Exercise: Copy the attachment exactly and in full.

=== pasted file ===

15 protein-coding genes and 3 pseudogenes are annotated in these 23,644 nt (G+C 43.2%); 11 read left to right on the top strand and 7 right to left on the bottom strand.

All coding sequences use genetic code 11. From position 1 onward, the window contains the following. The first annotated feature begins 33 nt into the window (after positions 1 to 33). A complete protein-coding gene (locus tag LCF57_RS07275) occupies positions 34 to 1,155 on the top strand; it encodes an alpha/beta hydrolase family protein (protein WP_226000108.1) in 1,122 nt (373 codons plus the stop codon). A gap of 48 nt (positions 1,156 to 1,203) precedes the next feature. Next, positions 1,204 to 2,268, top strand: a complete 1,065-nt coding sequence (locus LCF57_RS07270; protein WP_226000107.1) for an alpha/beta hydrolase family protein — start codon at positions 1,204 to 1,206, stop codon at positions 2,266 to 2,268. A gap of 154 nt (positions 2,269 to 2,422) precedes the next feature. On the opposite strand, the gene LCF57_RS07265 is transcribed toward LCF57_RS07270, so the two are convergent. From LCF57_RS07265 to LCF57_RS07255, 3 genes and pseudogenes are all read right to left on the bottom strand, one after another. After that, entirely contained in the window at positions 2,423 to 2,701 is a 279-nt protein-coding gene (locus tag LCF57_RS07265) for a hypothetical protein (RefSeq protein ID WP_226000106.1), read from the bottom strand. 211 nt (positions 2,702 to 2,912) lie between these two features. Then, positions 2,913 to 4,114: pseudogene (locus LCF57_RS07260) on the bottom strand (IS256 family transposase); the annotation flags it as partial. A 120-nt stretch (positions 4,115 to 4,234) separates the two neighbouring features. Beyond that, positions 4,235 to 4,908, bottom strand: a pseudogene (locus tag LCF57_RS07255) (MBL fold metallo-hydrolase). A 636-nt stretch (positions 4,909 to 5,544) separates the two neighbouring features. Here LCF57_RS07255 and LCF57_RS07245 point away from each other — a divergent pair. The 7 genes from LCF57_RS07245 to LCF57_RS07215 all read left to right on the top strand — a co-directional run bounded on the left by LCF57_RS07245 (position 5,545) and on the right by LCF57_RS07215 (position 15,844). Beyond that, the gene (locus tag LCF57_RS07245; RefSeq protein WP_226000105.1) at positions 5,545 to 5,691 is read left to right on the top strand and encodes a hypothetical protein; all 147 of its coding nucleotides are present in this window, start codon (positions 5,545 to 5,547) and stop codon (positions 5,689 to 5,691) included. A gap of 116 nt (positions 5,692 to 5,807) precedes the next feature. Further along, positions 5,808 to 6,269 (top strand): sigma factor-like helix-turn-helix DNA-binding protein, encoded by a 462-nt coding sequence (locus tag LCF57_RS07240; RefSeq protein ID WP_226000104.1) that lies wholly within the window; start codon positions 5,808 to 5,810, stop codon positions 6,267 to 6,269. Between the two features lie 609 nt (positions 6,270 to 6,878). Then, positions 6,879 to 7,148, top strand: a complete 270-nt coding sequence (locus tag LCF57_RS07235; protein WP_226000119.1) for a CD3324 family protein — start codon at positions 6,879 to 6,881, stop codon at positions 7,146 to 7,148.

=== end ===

15 protein-coding genes and 3 pseudogenes are annotated in these 23,644 nt (G+C 43.2%); 11 read left to right on the top strand and 7 right to left on the bottom strand.

All coding sequences use genetic code 11. From position 1 onward, the window contains the following. The first annotated feature begins 33 nt into the window (after positions 1 to 33). A complete protein-coding gene (locus tag LCF57_RS07275) occupies positions 34 to 1,155 on the top strand; it encodes an alpha/beta hydrolase family protein (protein WP_226000108.1) in 1,122 nt (373 codons plus the stop codon). A gap of 48 nt (positions 1,156 to 1,203) precedes the next feature. Next, positions 1,204 to 2,268, top strand: a complete 1,065-nt coding sequence (locus LCF57_RS07270; protein WP_226000107.1) for an alpha/beta hydrolase family protein — start codon at positions 1,204 to 1,206, stop codon at positions 2,266 to 2,268. A gap of 154 nt (positions 2,269 to 2,422) precedes the next feature. On the opposite strand, the gene LCF57_RS07265 is transcribed toward LCF57_RS07270, so the two are convergent. From LCF57_RS07265 to LCF57_RS07255, 3 genes and pseudogenes are all read right to left on the bottom strand, one after another. After that, entirely contained in the window at positions 2,423 to 2,701 is a 279-nt protein-coding gene (locus tag LCF57_RS07265) for a hypothetical protein (RefSeq protein ID WP_226000106.1), read from the bottom strand. 211 nt (positions 2,702 to 2,912) lie between these two features. Then, positions 2,913 to 4,114: pseudogene (locus LCF57_RS07260) on the bottom strand (IS256 family transposase); the annotation flags it as partial. A 120-nt stretch (positions 4,115 to 4,234) separates the two neighbouring features. Beyond that, positions 4,235 to 4,908, bottom strand: a pseudogene (locus tag LCF57_RS07255) (MBL fold metallo-hydrolase). A 636-nt stretch (positions 4,909 to 5,544) separates the two neighbouring features. Here LCF57_RS07255 and LCF57_RS07245 point away from each other — a divergent pair. The 7 genes from LCF57_RS07245 to LCF57_RS07215 all read left to right on the top strand — a co-directional run bounded on the left by LCF57_RS07245 (position 5,545) and on the right by LCF57_RS07215 (position 15,844). Beyond that, the gene (locus tag LCF57_RS07245; RefSeq protein WP_226000105.1) at positions 5,545 to 5,691 is read left to right on the top strand and encodes a hypothetical protein; all 147 of its coding nucleotides are present in this window, start codon (positions 5,545 to 5,547) and stop codon (positions 5,689 to 5,691) included. A gap of 116 nt (positions 5,692 to 5,807) precedes the next feature. Further along, positions 5,808 to 6,269 (top strand): sigma factor-like helix-turn-helix DNA-binding protein, encoded by a 462-nt coding sequence (locus tag LCF57_RS07240; RefSeq protein ID WP_226000104.1) that lies wholly within the window; start codon positions 5,808 to 5,810, stop codon positions 6,267 to 6,269. Between the two features lie 609 nt (positions 6,270 to 6,878). Then, positions 6,879 to 7,148, top strand: a complete 270-nt coding sequence (locus tag LCF57_RS07235; protein WP_226000119.1) for a CD3324 family protein — start codon at positions 6,879 to 6,881, stop codon at positions 7,146 to 7,148.